Unwrapping the Ethical Issues Around Open Wrapping

I started to write this as a typical blog post, with fairly informal language and aimed at discussions I have been following on the internet. But the article ballooned in length and, as a result, I have come to see this as more like a first-draft of a scholarly article. So, I edited the language and approach to references to be a bit more scholarly. I’d really appreciate feedback. (Word count: 6420) Thanks! 

[IMPORTANT DISCLAIMER: I am an OER Coordinator at Houston Community College. In that capacity, I advocate for the adoption of OER and I work closely with several OER courseware platform providers. This article is my attempt to think through issues that I confront in practice. But I try to do so from as objective and theoretical a standpoint as I can.]


As Open Educational Resources (OER) mature, they face many of the same questions that have faced other learning technologies and learning platforms. Given a larger and better-produced catalogue of OER, a large segment of for-profit companies have pursued a marketing and development strategy known as “open wrapping.”[i] The growth of courseware and technology platforms to support OER and the blend of for-profit with non-profit support for OER will present pressing issues for the near future open education. Questions about the benefits and harms of courseware and technology platforms apply to all aspects of education, but in the “open” space, those questions take on a specific character. First, for many people, the value of OER comes from their promise to reform a broken textbook market, providing materials that have a perpetual, open license. Second, open education advocates emphasize normative reasons for adopting, using, and developing OER, including not only social justice concerns about reducing barriers of access to education, but also intellectual property concerns about democratizing and publicizing a shared knowledge base for the modern world. These normative and economic concerns that guide OER usage highlight the special challenges of courseware platforms, but the ethical issues raised can be easily generalized to apply to any use of software platforms in education.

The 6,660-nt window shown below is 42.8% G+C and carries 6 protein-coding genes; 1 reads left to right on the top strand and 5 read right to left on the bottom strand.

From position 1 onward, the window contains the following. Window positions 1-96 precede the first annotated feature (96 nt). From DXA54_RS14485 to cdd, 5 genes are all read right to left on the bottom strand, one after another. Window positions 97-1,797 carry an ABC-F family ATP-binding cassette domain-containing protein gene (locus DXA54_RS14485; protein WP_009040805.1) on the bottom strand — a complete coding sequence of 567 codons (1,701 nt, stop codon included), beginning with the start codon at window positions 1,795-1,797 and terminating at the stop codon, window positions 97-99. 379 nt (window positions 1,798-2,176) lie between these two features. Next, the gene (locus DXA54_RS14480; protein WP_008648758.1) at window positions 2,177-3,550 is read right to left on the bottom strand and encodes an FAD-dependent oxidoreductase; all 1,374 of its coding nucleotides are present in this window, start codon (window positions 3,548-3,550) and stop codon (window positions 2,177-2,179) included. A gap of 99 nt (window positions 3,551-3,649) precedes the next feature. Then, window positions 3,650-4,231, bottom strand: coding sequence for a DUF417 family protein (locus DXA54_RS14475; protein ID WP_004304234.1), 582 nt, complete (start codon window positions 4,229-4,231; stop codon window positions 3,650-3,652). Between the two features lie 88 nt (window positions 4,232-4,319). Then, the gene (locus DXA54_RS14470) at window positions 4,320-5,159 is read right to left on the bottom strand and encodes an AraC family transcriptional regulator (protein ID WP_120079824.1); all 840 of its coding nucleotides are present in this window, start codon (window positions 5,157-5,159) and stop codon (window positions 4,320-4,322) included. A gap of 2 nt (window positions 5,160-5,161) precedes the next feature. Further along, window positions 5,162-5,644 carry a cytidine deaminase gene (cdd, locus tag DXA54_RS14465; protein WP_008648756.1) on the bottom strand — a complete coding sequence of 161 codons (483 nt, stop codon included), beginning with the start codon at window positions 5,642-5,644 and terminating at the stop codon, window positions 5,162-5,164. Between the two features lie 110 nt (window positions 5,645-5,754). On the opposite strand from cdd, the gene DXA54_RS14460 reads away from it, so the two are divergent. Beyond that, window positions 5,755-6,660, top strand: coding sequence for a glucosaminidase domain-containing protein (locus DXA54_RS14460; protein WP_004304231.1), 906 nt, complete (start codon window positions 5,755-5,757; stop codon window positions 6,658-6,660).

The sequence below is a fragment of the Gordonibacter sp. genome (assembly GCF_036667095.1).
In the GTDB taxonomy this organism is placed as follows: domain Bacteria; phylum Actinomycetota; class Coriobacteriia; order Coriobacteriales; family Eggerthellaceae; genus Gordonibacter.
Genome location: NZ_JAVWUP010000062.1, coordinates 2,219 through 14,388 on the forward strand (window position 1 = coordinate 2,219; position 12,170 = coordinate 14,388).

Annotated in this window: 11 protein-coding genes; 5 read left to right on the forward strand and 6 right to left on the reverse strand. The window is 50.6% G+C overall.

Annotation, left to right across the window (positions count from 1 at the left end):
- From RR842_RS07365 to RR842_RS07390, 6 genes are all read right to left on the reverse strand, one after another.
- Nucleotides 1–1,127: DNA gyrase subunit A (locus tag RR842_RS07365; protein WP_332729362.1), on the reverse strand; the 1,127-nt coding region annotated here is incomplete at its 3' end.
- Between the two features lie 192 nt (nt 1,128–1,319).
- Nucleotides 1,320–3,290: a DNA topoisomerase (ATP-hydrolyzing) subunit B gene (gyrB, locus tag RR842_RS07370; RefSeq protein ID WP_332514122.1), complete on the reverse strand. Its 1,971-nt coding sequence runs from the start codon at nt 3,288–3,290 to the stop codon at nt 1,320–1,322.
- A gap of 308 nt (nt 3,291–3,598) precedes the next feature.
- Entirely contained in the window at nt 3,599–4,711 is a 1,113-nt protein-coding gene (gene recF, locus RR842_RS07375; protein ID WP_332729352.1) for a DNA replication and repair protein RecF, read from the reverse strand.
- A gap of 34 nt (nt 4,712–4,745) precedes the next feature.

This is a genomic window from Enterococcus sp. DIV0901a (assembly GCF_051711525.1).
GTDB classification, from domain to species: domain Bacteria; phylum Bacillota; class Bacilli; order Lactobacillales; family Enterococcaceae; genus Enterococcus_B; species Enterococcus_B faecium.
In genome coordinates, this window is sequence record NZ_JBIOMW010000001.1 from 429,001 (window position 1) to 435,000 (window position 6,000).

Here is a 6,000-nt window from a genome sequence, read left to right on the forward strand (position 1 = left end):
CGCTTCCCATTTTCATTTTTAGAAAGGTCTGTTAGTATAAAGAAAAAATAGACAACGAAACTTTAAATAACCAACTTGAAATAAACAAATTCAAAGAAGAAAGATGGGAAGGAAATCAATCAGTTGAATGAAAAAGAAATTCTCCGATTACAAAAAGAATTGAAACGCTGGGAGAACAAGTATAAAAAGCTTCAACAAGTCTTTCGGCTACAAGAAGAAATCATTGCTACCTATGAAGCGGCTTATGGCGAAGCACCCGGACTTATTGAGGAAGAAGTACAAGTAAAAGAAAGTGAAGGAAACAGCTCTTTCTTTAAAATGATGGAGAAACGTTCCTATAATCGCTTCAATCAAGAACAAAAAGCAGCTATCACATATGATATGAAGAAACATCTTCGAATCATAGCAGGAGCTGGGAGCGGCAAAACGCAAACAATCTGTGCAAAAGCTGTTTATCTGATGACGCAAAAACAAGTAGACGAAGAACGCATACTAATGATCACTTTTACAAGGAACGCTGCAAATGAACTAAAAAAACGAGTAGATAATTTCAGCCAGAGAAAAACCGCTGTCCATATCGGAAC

In order to address those concerns, I will begin by outlining a framework for evaluating the ethical issues posed by open wrapping. That framework consists of two parts: an outcomes-oriented evaluation and an evaluation of appropriate constraints based on considerations for the rights of users. In the outcomes-oriented evaluation, I will assess two different areas of possible benefit and harm posed by the adoption of OER courseware: first, benefits and harms to the sustainability of the OER ecosystem and second benefits and harms to teaching and learning through the implementation of OER courseware. In the section on constraints, I outline the mechanisms by which courseware platforms are designed to harvest user data in ways that do not always respect the labor, autonomy, or consent of users. Consequently, data monetization presents potential rights violations for users. Particularly in education, where students are required to use a platform because it is assigned by an instructor, those potential rights violations are ethically serious. Finally, I turn to some broader, systemic concerns that do not fall neatly into either outcomes or constraints considerations. These systemic concerns suggest the need to be vigilant about the ways that digital courseware is continuing to define and restrict education.

Open wrapping is a growing segment of OER and courseware is a growing segment of the overall educational technology market. While the issues presented by open wrapping emerge in considerations of OER particularly because of the normative concerns that drive many to adopt OER, those same considerations apply more generally to any use of courseware platforms in education. In the end, I provide a framework for instructors to evaluate software platforms that they adopt and use, but I arrive at the conclusion that the use of courseware is a pedagogical decision. Each instructor should weigh the benefits and harms and make a judgment based on their pedagogical preferences.